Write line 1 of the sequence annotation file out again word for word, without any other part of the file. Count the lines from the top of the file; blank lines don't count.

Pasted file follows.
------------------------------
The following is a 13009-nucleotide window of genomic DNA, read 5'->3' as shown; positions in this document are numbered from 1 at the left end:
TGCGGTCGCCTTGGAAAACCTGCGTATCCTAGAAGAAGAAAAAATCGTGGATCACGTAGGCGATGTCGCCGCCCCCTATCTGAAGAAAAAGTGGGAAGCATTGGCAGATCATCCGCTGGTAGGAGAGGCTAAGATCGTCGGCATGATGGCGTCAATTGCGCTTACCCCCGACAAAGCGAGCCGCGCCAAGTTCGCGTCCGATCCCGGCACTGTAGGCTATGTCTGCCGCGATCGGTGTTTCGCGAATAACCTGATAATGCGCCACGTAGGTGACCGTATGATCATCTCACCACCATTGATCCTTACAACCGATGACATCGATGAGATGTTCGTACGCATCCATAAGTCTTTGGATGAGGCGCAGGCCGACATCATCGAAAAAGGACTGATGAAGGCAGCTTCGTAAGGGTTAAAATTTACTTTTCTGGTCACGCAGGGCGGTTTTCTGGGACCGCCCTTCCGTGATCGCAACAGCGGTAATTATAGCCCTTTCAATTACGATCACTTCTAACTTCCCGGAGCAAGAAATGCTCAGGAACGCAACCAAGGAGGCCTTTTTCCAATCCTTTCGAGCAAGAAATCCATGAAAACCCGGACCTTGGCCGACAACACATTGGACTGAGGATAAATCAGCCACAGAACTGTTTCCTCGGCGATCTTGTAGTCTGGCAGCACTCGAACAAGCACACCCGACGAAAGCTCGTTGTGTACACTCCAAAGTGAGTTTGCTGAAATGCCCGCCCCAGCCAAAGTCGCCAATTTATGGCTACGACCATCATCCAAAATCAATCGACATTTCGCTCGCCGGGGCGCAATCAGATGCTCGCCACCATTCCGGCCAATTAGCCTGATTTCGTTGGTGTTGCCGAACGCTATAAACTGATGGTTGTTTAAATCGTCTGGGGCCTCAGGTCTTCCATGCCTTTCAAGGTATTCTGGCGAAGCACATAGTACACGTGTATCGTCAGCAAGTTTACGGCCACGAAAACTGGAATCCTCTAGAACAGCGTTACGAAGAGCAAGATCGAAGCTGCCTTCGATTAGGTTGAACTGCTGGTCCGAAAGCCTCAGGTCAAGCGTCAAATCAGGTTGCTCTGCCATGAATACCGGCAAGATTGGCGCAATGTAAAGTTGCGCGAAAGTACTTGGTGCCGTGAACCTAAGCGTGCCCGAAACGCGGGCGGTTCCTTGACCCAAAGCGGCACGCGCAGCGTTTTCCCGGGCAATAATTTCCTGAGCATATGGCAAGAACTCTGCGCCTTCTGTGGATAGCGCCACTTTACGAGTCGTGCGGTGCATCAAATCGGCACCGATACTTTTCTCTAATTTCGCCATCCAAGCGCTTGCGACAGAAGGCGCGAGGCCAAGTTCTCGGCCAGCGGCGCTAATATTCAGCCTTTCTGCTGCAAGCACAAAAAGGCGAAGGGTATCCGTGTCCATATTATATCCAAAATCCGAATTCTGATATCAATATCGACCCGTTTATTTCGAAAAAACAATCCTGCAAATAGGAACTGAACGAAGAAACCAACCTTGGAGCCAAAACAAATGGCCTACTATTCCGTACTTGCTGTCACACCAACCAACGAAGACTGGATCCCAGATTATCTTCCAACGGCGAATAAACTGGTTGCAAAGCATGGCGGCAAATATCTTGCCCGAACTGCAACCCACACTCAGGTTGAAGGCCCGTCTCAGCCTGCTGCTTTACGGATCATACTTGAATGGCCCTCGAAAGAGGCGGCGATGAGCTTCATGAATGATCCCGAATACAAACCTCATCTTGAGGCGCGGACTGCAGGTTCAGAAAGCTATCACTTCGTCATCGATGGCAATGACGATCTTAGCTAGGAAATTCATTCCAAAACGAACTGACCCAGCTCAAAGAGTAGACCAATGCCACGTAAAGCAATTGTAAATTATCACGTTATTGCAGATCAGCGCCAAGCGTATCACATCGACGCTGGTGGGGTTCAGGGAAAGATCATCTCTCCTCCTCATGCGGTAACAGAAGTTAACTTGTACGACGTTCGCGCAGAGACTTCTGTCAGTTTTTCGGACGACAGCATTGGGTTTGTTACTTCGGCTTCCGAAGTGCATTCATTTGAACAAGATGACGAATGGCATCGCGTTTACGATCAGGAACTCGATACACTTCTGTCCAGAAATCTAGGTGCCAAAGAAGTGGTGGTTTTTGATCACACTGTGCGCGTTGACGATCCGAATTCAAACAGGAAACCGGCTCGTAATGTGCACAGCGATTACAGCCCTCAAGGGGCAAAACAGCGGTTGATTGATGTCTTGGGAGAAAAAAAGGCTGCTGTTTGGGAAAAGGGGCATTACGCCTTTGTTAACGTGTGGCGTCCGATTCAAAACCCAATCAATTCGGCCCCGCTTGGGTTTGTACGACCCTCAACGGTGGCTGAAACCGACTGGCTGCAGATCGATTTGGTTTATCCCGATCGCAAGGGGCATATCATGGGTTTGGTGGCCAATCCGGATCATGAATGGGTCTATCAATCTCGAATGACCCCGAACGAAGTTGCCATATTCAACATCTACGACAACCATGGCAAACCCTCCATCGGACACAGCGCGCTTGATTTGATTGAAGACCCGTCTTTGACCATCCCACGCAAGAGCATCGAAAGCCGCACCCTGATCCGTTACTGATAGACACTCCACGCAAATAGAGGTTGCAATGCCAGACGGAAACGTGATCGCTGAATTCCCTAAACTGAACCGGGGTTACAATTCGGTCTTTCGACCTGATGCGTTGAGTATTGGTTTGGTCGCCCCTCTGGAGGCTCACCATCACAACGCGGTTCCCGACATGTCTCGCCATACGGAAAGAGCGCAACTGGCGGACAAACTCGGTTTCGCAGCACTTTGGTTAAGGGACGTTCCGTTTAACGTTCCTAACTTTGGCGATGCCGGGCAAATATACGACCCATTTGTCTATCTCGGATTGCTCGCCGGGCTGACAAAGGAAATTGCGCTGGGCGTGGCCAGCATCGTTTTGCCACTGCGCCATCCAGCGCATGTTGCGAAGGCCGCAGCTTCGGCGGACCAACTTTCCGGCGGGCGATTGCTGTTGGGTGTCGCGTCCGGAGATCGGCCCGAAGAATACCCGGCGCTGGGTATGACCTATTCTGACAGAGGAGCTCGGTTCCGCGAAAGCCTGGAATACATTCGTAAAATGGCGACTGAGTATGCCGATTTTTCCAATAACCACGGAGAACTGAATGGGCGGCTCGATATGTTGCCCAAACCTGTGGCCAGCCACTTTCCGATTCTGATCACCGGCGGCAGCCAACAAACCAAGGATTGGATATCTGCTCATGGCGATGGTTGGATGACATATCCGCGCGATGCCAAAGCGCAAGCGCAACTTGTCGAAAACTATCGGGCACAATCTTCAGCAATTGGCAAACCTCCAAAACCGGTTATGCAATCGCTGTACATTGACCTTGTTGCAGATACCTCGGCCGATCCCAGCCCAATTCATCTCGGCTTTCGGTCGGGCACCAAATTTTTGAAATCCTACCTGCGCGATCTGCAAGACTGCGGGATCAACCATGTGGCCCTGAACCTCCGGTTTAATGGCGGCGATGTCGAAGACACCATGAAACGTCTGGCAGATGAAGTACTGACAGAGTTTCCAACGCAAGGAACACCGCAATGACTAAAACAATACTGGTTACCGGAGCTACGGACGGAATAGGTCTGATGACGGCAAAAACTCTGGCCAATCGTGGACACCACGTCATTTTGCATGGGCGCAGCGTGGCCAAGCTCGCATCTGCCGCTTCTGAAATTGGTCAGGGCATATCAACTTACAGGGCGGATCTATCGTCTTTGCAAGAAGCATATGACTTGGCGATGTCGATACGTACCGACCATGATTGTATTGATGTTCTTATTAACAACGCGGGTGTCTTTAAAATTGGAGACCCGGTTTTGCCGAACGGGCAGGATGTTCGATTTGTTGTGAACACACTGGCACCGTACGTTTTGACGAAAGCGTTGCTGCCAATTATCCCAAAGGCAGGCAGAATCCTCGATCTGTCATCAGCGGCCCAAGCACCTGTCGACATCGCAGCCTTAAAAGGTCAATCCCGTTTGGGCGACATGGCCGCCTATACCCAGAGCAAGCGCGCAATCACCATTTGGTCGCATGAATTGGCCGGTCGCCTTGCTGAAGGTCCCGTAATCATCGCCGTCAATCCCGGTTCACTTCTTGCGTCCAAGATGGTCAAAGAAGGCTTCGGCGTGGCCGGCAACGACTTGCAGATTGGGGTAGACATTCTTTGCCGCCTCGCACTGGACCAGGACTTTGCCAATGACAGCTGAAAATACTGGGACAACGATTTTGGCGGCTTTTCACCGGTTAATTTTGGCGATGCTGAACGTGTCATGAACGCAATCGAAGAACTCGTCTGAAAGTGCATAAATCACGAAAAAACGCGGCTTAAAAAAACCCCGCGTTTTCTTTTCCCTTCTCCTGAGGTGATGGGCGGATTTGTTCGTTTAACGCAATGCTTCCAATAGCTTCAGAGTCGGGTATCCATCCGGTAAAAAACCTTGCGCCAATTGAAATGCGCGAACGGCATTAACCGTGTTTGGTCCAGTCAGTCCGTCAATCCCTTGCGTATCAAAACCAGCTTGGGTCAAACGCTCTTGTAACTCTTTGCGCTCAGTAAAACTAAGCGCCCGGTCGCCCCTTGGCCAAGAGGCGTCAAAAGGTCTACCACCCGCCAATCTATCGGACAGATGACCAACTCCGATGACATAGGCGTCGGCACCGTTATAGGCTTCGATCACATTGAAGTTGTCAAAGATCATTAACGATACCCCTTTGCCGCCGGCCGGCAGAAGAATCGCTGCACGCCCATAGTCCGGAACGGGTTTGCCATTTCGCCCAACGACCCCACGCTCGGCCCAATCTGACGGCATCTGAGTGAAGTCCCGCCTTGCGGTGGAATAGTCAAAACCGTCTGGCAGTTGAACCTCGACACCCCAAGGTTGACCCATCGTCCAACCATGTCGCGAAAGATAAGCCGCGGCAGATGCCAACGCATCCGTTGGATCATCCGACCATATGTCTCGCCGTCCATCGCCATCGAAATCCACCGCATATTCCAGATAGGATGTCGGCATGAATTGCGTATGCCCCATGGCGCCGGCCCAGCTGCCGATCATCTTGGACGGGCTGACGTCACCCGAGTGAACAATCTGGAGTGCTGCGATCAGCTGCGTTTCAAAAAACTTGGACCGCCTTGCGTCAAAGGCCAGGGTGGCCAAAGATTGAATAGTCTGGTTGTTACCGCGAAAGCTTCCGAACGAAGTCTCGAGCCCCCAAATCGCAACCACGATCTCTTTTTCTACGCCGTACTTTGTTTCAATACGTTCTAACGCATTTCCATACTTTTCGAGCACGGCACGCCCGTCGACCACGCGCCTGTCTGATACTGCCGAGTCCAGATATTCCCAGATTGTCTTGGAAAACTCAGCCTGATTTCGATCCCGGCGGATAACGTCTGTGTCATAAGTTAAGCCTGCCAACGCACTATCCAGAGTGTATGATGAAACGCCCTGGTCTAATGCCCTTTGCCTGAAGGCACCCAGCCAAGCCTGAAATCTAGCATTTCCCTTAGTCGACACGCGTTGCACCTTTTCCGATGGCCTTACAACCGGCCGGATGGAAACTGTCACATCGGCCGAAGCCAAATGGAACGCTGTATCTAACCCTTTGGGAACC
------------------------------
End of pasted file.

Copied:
The following is a 13009-nucleotide window of genomic DNA, read 5'->3' as shown; positions in this document are numbered from 1 at the left end: